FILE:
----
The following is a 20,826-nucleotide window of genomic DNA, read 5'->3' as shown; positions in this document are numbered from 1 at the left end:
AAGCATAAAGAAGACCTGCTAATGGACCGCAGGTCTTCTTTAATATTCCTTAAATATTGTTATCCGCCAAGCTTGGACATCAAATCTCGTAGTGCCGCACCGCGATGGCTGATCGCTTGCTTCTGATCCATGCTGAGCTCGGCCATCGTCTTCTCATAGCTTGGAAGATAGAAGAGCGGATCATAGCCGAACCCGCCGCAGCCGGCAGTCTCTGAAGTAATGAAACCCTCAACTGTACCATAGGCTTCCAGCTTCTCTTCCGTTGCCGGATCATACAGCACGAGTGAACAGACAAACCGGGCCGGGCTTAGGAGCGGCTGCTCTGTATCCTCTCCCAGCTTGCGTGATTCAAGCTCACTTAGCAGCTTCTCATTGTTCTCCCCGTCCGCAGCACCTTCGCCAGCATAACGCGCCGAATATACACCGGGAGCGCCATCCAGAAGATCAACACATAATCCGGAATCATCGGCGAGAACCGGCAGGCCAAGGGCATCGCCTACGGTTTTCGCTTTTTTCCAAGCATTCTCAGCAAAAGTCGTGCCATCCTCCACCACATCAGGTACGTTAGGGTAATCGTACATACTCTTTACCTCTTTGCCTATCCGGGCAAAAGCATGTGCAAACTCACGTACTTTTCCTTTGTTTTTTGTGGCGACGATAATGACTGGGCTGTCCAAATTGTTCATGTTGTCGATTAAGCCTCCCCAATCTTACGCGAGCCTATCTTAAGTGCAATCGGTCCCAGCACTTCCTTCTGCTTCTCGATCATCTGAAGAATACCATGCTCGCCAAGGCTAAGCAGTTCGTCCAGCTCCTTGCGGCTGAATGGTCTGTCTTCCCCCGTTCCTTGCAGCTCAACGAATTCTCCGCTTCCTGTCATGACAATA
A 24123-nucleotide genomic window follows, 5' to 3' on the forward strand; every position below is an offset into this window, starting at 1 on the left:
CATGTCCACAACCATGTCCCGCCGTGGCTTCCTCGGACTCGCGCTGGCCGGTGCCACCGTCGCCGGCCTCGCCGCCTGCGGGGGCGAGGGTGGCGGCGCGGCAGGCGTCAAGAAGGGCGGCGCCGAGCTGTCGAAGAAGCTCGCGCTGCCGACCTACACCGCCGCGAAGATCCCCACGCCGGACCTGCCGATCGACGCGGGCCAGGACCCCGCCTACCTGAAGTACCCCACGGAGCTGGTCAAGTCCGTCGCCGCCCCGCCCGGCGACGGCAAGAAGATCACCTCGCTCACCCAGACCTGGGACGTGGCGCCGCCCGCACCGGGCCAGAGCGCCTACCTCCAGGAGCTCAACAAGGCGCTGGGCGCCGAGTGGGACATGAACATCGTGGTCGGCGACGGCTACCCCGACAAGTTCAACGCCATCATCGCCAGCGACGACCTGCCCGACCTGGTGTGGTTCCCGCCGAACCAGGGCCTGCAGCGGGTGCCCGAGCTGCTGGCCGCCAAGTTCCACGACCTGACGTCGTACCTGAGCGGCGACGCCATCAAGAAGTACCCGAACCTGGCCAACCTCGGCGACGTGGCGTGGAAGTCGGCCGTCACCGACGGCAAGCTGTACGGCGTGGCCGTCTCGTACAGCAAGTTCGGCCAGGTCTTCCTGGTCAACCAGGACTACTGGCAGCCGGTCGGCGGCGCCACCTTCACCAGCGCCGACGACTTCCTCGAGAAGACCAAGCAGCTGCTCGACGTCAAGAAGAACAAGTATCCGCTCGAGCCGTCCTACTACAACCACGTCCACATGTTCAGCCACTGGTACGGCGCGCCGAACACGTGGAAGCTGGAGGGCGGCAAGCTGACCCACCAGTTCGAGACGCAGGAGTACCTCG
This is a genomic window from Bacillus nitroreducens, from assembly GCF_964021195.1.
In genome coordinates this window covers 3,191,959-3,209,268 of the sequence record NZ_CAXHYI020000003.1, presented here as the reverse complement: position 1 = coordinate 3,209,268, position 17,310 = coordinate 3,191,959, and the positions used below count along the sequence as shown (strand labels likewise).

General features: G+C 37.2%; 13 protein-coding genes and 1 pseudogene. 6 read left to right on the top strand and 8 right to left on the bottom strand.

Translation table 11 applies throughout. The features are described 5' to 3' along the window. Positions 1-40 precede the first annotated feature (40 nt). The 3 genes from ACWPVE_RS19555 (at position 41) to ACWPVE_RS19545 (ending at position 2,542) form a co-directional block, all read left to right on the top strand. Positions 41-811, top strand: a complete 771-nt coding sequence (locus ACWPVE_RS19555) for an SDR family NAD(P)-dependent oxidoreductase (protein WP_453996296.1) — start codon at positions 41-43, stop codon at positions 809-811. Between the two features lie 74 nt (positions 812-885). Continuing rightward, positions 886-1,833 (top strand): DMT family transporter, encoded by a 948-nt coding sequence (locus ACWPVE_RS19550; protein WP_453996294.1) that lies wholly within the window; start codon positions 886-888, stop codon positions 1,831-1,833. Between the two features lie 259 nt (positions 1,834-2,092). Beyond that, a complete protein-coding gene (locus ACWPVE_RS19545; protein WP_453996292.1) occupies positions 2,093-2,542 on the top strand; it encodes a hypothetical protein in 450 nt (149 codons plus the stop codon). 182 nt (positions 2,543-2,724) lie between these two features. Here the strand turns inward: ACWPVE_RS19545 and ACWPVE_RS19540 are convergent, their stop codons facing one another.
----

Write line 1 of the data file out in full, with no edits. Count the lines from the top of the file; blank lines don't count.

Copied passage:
The following is a 20,826-nucleotide window of genomic DNA, read 5'->3' as shown; positions in this document are numbered from 1 at the left end: